of WUherforce University, for half
a century the leading educational
Institution of the race on this conti
nent. Xenis! Her citizens tl e acme
of culture, her advantages numerous.
A little city of eight thousand inhab
itants, more than one-fourth oi tnem
are Colored, and their hien average
of literacy and their location in one
well built section gives taem a com
mercial a political advantage that
operates so splendidly in . favor of
the frugal element As a result
Xenia abounds in heautiful homes,
business enterprises and professional
men. .Her churches,, lodges, and pub
lic schools are above the average
of the race.
But as stated so many times before
none of these things concern this
column. What is Xenid doing for
race literature?
It is a serious indictment against
a community ao progressive that it
possesses no race paper or its own,
but more serious still is the de3tiny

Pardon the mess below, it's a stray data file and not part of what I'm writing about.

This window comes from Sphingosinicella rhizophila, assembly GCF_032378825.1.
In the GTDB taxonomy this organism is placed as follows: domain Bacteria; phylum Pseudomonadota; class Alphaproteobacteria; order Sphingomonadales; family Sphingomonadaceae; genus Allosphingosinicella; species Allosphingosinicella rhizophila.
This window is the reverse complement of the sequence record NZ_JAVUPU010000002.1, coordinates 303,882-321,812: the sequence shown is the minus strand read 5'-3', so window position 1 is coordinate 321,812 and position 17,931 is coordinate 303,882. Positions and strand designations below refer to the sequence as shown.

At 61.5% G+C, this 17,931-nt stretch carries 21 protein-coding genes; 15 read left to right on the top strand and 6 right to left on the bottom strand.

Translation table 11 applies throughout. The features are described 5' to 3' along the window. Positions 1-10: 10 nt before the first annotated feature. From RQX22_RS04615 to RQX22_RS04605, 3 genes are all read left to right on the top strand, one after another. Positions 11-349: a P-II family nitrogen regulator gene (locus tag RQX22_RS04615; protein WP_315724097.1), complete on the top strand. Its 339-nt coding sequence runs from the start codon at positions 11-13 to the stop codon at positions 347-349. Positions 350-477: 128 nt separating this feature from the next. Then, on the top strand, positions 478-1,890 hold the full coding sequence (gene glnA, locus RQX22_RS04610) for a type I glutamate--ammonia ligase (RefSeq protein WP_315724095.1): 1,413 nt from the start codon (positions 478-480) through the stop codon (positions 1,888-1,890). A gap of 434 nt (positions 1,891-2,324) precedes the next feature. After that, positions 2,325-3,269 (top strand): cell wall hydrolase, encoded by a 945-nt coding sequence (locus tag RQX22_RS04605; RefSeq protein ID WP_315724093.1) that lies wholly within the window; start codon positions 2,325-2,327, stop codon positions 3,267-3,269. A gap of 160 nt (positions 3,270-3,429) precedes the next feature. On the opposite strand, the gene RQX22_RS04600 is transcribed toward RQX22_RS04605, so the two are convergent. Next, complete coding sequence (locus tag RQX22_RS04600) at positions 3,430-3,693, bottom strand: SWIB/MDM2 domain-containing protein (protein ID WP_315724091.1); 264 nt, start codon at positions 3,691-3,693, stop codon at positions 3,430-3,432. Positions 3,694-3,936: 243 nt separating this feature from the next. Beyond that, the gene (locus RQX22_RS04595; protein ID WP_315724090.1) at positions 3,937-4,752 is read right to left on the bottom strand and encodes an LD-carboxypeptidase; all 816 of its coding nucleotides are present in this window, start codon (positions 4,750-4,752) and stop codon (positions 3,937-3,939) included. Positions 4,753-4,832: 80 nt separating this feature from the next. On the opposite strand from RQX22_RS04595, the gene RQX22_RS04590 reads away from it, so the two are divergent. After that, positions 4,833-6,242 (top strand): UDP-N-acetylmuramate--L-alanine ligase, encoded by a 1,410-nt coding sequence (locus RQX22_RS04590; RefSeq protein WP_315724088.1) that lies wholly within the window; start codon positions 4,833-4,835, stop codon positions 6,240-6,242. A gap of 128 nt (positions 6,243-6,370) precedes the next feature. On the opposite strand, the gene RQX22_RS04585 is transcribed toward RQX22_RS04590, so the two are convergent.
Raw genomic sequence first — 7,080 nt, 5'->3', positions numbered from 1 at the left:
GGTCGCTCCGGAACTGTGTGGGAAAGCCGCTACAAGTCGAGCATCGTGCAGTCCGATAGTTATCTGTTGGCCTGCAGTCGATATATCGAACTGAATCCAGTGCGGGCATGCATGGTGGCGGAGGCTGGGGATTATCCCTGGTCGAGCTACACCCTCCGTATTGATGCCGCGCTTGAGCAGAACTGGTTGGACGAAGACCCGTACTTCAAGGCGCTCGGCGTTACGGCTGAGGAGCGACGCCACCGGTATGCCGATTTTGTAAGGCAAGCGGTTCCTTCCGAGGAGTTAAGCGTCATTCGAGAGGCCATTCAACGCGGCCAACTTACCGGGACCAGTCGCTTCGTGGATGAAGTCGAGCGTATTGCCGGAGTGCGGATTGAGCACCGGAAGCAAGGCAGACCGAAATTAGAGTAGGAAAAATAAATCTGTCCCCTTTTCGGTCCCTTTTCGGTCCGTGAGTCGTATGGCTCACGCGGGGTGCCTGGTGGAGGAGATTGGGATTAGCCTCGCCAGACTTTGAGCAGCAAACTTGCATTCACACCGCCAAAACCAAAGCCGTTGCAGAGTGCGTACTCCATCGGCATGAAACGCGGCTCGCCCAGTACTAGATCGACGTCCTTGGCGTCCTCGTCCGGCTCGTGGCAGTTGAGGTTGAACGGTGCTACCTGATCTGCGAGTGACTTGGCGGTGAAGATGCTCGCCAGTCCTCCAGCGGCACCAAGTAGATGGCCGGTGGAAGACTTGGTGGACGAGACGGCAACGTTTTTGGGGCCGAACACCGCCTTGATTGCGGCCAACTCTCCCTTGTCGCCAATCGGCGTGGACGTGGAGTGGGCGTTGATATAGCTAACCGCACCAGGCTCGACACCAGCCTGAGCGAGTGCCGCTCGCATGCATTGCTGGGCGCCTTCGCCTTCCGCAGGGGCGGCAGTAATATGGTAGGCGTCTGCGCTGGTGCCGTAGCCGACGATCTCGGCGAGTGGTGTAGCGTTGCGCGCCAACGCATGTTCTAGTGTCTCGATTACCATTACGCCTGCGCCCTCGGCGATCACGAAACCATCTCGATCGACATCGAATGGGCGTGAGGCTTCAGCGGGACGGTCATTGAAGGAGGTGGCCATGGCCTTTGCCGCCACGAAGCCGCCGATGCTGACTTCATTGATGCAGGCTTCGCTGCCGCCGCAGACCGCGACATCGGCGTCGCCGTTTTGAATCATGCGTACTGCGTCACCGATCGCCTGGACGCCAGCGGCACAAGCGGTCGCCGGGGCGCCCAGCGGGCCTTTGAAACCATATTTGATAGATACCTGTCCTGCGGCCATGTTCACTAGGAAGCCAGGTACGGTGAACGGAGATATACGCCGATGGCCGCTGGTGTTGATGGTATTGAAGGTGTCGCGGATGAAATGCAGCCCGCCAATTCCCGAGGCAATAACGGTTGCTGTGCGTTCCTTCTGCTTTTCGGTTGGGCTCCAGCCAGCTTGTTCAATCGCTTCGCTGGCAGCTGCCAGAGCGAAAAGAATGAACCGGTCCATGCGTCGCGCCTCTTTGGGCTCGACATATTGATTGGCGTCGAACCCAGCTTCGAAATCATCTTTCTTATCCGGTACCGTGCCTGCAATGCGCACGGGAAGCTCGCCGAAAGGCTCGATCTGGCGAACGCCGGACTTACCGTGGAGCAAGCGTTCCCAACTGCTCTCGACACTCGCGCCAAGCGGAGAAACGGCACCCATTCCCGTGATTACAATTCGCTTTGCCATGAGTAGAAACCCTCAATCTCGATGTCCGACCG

in which their obligation to the pro
fession Is comprehended. No feel
of reproach, no consciousness of loss,
no condemnation whatever possesses
the average Xcnlan. Many commun-
ities so depleted of press environment
are hungering after something of the
sort. But no such hunger exists in
Xenia. Ohio. Sbe is perfectly con
tented. An anticipated press lying
dormant amid tbe accumulated rub
bish of a store of years bears mute
evidence of the last vain attempt at
a. race naner.
Two age-cles, u far as I can aa-
certain, supply ' Xenia's demand for I
race publications. One of them tin-I
ports weekly on hundred copies of
a famous Chicago pa par and the other
handles a certain New York monthly
Population - considered . Washington,
Court House, twenty-five miles dis
tant, buys four times as many; Wil
mington, eighteen miles away, buys
six times as many; and Jamestown,
eleven miles away,, buys eight times
as many race papers as Xenia.-
We are opening up Xenia, Out an
nouncement in pamphlet form has
been placed in every home in tbe city.
Results thus far are very satisfying.
But Xenla needs a revival in this
work, with Billy Sunday who can
"cuss" from the housetops and get
by with it. Pi'y for our conserva
tive methods in Seuia, the alpha and
omega. , t - ' . ' '
Our booster roll has been Increased
by the addition if the following ad
vertisers: -
Peters Bros., Pressors; Mason Bros.
Jewelry repairing; Paul Edwards
restaurant; 8anitary barber shop;
Holmes and Wntkins, Funeral di
rectors ; Star Restraurant; Madam
M. B. Lytle, Hir Grower; all of
Xenla, Ohio. . j, ;
Negro Beauty Products ; Con